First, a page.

A high level group of West Midlands business, trade union and political leaders came together today to map out what support the regional economy will need to successfully navigate a no-deal Brexit.
Meeting in Birmingham, the Brexit Economic Contingency Group said substantial Government support would be needed to help meet the challenges of a no-deal departure on local companies.
Business leaders stressed the need for clear communication and practical support around what will change on March 29 in terms of export rules and other trade legislation. The meeting also called for an acceleration of existing investment designed to grow and strengthen the economy.
Chaired by Mayor of the West Midlands Andy Street, the cross-party Group is planning the region-wide response to Brexit, enabling business and the unions to give their views on what is needed to maintain recent economic success.
The Group met as the Government ramps up its own preparations for a no-deal Brexit including a £2bn fund to support the national economy in the event of the UK leaving the EU without an agreement.
Speaking after the Group’s meeting at the offices of the West Midlands Combined Authority (WMCA), the Mayor said: “What came across loud and clear is that additional support will be needed to deal with any disruptive effect of a no-deal departure on the our economy and that we will be calling on Government for help.
“Business also needs good communications around the latest Brexit developments along with practical information about what changes they can expect in the event of no-deal.
“Everyone is also clear that no-deal should not scupper existing or planned investment and that projects, including major infrastructure schemes, should in fact be accelerated.
“We know that £2bn has already been set aside nationally and this Group is now refining exactly what it will ask of Government while mapping out how the region as a whole can play the most supportive role it can for business.”
The Group said regional contingency plans being explored included;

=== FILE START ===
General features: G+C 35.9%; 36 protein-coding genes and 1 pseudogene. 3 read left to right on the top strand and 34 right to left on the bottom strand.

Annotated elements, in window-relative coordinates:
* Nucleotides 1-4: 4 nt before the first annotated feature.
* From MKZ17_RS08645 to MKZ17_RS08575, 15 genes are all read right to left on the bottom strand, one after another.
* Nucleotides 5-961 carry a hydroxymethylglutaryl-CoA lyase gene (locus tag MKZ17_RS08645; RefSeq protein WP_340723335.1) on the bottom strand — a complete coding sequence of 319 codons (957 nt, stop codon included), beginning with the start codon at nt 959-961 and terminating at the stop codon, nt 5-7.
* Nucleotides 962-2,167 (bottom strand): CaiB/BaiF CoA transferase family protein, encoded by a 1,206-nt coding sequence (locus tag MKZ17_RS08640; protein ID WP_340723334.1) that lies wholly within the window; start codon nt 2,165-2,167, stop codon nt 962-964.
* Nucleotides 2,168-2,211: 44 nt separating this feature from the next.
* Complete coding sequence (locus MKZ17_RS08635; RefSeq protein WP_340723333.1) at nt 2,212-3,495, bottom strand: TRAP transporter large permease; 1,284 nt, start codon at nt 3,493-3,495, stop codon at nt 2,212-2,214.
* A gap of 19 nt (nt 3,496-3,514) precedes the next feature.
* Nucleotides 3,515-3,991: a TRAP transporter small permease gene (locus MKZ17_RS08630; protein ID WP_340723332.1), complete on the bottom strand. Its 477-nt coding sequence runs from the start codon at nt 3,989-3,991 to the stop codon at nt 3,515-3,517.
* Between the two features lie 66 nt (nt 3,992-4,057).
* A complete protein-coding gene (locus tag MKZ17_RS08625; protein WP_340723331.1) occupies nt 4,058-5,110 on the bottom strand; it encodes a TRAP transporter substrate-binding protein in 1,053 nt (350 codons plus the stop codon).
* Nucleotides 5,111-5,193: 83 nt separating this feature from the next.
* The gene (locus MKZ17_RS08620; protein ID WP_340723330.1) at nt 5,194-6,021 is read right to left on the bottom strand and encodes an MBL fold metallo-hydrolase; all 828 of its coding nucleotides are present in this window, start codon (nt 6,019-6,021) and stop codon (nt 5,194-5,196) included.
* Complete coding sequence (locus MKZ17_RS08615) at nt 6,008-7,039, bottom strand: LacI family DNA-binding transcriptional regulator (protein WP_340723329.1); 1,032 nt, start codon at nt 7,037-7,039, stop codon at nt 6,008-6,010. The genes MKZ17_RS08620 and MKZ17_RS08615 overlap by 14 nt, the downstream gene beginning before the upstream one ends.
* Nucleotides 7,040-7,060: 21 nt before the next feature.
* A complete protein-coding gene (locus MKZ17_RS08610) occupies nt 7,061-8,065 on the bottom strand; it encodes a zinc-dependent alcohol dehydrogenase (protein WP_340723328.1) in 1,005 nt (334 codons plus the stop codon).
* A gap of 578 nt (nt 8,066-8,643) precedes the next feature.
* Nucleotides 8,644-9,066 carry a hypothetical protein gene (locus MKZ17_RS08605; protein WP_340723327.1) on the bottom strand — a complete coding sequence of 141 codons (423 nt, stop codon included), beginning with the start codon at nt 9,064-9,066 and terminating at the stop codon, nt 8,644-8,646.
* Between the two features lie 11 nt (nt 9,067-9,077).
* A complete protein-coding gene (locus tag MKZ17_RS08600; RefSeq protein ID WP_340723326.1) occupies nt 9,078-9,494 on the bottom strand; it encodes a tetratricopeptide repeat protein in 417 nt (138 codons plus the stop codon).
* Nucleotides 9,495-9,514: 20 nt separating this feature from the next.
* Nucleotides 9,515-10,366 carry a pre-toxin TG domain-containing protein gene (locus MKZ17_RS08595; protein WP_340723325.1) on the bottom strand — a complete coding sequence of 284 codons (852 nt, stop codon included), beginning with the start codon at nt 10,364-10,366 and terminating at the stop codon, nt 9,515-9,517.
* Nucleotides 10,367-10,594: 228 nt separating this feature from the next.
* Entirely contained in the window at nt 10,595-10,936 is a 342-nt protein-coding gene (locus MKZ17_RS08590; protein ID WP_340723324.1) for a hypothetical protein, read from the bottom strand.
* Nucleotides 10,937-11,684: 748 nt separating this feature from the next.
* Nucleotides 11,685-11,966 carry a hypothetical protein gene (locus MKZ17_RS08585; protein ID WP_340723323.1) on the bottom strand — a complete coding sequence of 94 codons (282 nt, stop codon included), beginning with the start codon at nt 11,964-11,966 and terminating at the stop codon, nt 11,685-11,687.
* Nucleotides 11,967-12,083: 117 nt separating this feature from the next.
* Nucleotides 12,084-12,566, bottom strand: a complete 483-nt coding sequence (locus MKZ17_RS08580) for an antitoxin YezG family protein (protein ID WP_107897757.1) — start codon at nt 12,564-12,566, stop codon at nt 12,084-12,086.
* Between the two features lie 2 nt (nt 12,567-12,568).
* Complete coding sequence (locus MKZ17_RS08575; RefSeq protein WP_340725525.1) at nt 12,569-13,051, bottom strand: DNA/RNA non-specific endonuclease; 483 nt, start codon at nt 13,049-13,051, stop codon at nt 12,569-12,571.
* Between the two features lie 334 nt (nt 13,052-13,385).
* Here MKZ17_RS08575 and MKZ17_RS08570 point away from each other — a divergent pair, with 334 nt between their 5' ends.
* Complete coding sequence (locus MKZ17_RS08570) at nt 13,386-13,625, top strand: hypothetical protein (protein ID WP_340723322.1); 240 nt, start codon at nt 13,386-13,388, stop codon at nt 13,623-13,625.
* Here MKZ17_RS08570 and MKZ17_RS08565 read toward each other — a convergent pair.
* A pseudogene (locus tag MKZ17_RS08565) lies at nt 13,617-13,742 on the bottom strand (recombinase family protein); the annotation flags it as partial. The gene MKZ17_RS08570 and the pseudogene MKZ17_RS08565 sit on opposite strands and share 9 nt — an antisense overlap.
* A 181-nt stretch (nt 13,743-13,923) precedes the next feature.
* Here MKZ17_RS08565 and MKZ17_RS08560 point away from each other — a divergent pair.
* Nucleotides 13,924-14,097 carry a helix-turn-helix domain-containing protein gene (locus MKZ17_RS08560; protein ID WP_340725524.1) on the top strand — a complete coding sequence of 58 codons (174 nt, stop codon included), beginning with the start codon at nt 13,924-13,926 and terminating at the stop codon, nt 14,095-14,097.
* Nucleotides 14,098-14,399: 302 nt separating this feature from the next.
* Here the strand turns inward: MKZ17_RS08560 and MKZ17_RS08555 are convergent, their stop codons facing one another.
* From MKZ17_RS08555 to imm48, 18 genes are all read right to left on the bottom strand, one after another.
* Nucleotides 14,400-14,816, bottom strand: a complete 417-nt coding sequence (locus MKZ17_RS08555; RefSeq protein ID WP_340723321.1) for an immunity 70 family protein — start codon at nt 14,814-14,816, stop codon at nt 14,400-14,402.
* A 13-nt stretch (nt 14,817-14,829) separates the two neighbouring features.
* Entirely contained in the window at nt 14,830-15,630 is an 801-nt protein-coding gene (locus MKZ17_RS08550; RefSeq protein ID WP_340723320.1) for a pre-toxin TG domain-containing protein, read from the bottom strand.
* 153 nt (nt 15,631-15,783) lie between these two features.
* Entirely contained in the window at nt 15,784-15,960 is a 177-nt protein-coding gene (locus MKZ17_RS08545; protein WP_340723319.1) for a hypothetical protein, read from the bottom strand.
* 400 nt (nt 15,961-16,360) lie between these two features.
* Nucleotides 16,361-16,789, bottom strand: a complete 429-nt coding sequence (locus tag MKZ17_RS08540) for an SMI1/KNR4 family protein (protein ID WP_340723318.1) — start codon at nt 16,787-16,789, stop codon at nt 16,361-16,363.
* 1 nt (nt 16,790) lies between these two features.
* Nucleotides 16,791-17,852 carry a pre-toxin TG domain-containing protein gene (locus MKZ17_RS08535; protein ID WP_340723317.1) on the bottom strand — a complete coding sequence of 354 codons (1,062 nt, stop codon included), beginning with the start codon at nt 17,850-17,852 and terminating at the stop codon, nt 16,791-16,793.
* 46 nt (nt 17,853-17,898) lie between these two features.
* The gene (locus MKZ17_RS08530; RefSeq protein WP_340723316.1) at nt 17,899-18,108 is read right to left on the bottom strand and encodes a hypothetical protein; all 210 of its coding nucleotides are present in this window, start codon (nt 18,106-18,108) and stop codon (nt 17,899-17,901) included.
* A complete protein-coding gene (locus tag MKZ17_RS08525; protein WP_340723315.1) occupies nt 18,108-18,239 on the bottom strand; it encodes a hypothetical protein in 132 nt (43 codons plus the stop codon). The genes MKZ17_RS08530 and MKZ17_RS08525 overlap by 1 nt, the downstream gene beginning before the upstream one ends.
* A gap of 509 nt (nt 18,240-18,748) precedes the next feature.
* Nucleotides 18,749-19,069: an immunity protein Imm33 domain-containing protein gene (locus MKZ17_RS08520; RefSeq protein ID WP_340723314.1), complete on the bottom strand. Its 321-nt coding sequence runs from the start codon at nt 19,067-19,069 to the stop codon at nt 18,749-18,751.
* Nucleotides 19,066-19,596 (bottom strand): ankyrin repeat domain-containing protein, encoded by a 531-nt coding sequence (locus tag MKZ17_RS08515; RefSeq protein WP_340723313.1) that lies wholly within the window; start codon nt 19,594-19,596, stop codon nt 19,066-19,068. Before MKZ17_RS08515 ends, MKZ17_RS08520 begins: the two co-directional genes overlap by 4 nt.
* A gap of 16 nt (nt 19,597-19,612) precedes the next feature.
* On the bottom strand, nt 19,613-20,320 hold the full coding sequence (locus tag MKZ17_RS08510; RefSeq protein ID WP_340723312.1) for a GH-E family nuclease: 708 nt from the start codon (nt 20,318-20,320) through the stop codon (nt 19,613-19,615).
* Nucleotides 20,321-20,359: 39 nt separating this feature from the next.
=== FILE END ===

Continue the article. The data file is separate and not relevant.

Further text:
• Help for any manufacturers who might need to stockpile and store raw materials and components
• Short-term loans to those businesses hit by cash flow problems
• Stepping up investment in infrastructure projects and ensuring road and rail links operate effectively
• Securing a stable workforce supply
The Group is building on work already carried out by Birmingham City Council’s Brexit Commission, chaired by the council’s deputy leader Cllr Brigid Jones. Its report, published in November, sets out the possible effects of Brexit not just on the city but the wider West Midlands.
Cllr Jones, who is vice chair of the Brexit Economic Contingency Group, said: “We are clear that no-deal will be extremely challenging for the West Midlands and we are determined that it should be avoided.
“However, if national decisions bring us to that scenario then this Government will need to make significant emergency investment in the West Midlands.”
Jonathan Browning, chair of the region’s Strategic Economic Development Board and chair of the Coventry and Warwickshire Local Enterprise Partnership, added: “We firmly believe that a no-deal Brexit presents real dangers to many businesses of all sizes across the West Midlands and the UK as a whole.
“It is essential that regional and central Government, regardless of party politics, face up to these realities, take a lead and help put in place measures that allow the momentum and growth of the West Midlands to continue in both the short and medium term.”